Reblog: How the Armed Services Editions Created a Nation of Readers

One of my jobs as a military librarian was to provide monthly book kits to deployed soldiers, sailors (both ashore and afloat), and Marines on Embassy Duty around the world. Those paperback book kits were the lineal descendants of the World War II’s Armed Serviced Editions.

15 thoughts on “Reblog: How the Armed Services Editions Created a Nation of Readers”

    1. Derrick, definitely. You can still find some more of the Armed Services editions available. They are more functional in shape than attractive. We used to use mass market paperbacks. Now that there are more trade paperbacks than mass market, I’m not sure what they do.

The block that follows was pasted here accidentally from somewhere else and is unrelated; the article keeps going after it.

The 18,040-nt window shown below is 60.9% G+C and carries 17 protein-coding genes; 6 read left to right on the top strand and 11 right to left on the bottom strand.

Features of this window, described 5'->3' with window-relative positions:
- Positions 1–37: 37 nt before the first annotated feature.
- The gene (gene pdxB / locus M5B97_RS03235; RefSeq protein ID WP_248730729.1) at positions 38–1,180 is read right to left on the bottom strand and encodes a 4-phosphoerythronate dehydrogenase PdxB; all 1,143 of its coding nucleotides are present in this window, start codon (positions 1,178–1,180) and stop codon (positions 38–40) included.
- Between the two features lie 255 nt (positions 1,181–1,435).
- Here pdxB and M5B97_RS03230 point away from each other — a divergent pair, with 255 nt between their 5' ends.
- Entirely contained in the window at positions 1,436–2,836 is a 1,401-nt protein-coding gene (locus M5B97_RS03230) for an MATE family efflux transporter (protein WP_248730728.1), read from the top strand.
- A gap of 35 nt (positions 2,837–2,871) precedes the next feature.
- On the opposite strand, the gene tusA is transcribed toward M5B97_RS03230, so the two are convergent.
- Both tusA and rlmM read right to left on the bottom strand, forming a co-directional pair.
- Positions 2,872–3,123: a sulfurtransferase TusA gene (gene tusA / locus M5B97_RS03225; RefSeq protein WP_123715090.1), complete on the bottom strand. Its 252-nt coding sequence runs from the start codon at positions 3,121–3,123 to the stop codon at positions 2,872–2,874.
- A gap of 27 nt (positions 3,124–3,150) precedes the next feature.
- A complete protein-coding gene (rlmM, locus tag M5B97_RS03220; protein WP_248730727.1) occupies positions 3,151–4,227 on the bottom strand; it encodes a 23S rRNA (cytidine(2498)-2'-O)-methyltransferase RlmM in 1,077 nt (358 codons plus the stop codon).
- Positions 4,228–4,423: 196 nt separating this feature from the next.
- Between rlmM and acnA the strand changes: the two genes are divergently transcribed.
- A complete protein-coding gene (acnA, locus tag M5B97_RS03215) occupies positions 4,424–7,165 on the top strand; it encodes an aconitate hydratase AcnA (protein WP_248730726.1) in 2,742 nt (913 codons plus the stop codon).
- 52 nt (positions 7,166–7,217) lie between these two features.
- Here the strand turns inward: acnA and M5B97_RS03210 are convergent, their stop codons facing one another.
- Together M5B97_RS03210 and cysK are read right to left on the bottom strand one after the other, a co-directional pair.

Liked by 1 person

  1. Fascinating! Books are definitely more than just a story full of characters, they are a symbol of freedom. During the British colonial era, Indian authors and poets wrote many stories with social and political injustice either as a backdrop or as the main theme. Those books became a tool sharper than any sword to understand and fight for freedom.

    Liked by 2 people

  2. I was happily surprised when I first learned about book kits being sent to the troops. Each book is a journey into an adventure – thank you for being a part of that process.

    Liked by 1 person

    1. A totally fun job and a great chance to get sent overseas. For those interested, you can even volunteer to deploy to a warzone where you will not be at the front. I was one for over 30 years.


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